The Carolina Theatre, originally billed as “The Showplace of the Carolinas,” opened on Halloween night in 1927 as a 2,200-seat vaudeville theater. Mayor Paul Lindley was issued the first ticket and joined opening night crowds in exclaiming over the glittering crystal chandeliers, gilded railings, marbled columns, and classical statues. The Carolina was considered to be the finest theater between Washington D.C. and Atlanta.
ABOUT THIS LUXURY THEATER BUILDING
The most monumental structure of its type ever built in Greensboro, the Carolina’s terracotta façade is in a Greek temple design with its embellishments painted in bright greens, reds, and golds. Tall windows between the columns light the floors above the lobby, which were intended to be the regional headquarters of the Publix-Saenger Theater Corporation until the Depression struck. The Carolina was also Greensboro’s first commercial building to be air conditioned.
The opulent décor was designed to provide the ordinary citizen with an experience of sheer fantasy. Uniformed ushers greeted patrons passing through the vast and elegant lobby and under handsome archways into the auditorium where clouds were projected onto a sky-blue, domed ceiling above the ornamental columns and draperies reminiscent of a Greek amphitheatre. Even during the Depression, the cost for an evening of entertainment was affordable at $0.75 for an adult and $0.50 for a child at this luxury theater.
Operated as a part of the Keith Vaudeville chain, the Theatre’s early programs featured live performing acts, the Carolina Theatre Orchestra, the Carolina News newsreel, an audience sing-along, and a silent film accompanied by the impressive Robert Morton theatre pipe organ. Vaudeville’s days were numbered, however, with the introduction of sound in movies. In 1928, the Carolina became the first theater in the state to install the new Vitaphone speakers, and crowds flocked to see films five times daily. For the next 30 years, this Downtown movie palace was a hub of Greensboro nightlife. Continuing the trend, the Saturday morning Circle K Club was introduced after World War II and entertained a generation of local children.
During the late 1960s, suburban retail businesses and neighborhood movie theaters began to attract citizens away from the heart of Greensboro. Just as Downtown began to decline, so did the Carolina Theatre. Despite the comfort of new rocking chair seats, the second-run and B-Grade films being scheduled caused audiences to dwindle. The wrecking ball began to loom as surface parking became high demand in the downtown central business district.
In 1975, responding to the growing need for centrally-located community performance spaces, the United Arts Council raised over $550,000 to save the deteriorating building from demolition. Jefferson Pilot Corporation and ABC Southeastern Theaters sold the priceless structure and its equipment to the United Arts Council for $360,000. By stretching the restoration budget with volunteer labor and donated services, the Carolina was refitted for use as a 1,200-seat performing arts center and reopened in February 1977.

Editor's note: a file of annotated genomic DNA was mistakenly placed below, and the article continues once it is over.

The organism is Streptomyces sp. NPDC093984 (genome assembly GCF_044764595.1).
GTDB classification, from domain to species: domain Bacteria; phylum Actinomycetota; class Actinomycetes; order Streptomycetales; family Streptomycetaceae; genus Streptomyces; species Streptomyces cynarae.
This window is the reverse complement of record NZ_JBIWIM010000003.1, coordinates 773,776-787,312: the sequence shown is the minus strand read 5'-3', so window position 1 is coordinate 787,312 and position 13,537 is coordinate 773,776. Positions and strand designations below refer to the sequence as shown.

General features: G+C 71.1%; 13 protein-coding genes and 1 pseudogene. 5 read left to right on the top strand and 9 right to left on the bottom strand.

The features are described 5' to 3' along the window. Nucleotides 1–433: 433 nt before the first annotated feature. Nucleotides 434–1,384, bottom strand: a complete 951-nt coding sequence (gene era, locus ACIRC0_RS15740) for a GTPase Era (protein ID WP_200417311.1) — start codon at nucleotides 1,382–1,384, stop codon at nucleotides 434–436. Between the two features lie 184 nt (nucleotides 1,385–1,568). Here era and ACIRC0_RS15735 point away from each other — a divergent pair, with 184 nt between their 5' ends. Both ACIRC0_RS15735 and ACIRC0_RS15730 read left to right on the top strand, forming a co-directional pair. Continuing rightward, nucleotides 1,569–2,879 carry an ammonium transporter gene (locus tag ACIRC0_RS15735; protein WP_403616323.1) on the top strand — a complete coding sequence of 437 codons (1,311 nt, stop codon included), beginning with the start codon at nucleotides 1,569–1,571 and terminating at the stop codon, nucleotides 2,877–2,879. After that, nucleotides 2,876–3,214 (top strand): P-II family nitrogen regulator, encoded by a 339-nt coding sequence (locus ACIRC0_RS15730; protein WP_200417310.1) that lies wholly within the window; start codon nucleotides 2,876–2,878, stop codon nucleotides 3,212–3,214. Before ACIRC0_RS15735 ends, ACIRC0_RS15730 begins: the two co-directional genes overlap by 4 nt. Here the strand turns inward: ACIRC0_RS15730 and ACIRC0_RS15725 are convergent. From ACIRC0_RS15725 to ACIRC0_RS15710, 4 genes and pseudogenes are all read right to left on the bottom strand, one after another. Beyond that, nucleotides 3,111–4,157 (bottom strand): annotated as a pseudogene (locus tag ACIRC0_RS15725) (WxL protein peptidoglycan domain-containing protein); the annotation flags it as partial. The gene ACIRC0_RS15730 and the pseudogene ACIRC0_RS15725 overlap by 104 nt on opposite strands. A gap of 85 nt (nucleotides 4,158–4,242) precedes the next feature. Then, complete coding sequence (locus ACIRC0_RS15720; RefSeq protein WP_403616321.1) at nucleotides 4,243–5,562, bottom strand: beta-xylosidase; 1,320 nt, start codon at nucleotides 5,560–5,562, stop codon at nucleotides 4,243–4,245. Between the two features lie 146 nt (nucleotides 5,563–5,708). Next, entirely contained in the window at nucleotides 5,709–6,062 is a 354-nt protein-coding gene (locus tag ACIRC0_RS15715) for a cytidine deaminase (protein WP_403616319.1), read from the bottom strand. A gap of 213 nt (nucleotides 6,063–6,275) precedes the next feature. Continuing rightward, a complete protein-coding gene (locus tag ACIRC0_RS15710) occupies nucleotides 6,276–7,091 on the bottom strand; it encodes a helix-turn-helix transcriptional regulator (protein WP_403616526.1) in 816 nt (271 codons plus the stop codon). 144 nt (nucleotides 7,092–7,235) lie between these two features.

The bumpy journey was not over for the Carolina, however. Thick, black smoke greeted people coming to work Downtown on Wednesday, July 1, 1981. The Carolina was beset by a raging fire in an old stairwell that had once led to the segregated balcony. The Theatre was closed for a year to repair the fire damage with insurance funds.
The United Arts Council staged the Renaissance Capital Campaign in 1988, raising $5,000,000 to help expand the city-owned Cultural Center on Davie Street, and to undertake the next phase of renovation at the Carolina. In 1991, the Theatre reopened with refurbished dressing rooms and office spaces, a spacious second-floor banquet area (appropriately named “The Renaissance Room”), new sound and lighting equipment, a new heating and cooling system, a modern concession stand, and new restrooms. Seating capacity was reduced to 1,075.
FULLY FUNCTIONING PERFORMING ARTS FACILITY
Today, the Carolina Theatre is a fully functioning performing arts facility. She has been home to the Greensboro Ballet, Community Theatre of Greensboro, Greensboro Opera, and other local performing arts groups. Civic groups, businesses, and individuals also rent the facility for seminars, meeting, receptions, and even for weddings.
The following statement appeared in the opening night program on Halloween in 1927 and still resonates today:
“The Carolina Theatre represents, to you and to us, far more than a structure of brick and stone, far more than a prideful addition to the city’s importance. It represents a magnificent edifice which we hereby entrust to your care and which we have sincerely dedicated to the pleasant task of rending life more cheerful. If we succeed in spreading happiness to you and yours in the months and years to come, we shall deem our reward sufficient and our vision, our labor and our accomplishment as having been worth the effort.”
Strategic planning efforts in 2002 led the United Arts Council to move its focus from organizing events and operating facilities to raising money and advocating for local arts groups. In March of 2006, the United Arts Council (now ArtsGreensboro) passed the deed of ownership and responsibility for the historic structure to a new non-profit organization, the Carolina Theatre of Greensboro, Inc., charged with the mission of “Presenting Arts, Preserving History.”
BRINGING IN THE CROWDS!
During the 2014-2015 Season, the Carolina Theatre welcome more than 100,000 people through its doors to enjoy the rich atmosphere and ambiance of an earlier era, while enjoying performances by top entertainers and area cultural groups. Audiences enjoy the intimate setting of this majestic luxury theater, and hundreds of people visit each year just to go back in time, recapturing childhood memories and making new ones. The Carolina is as timeless as she is beautiful.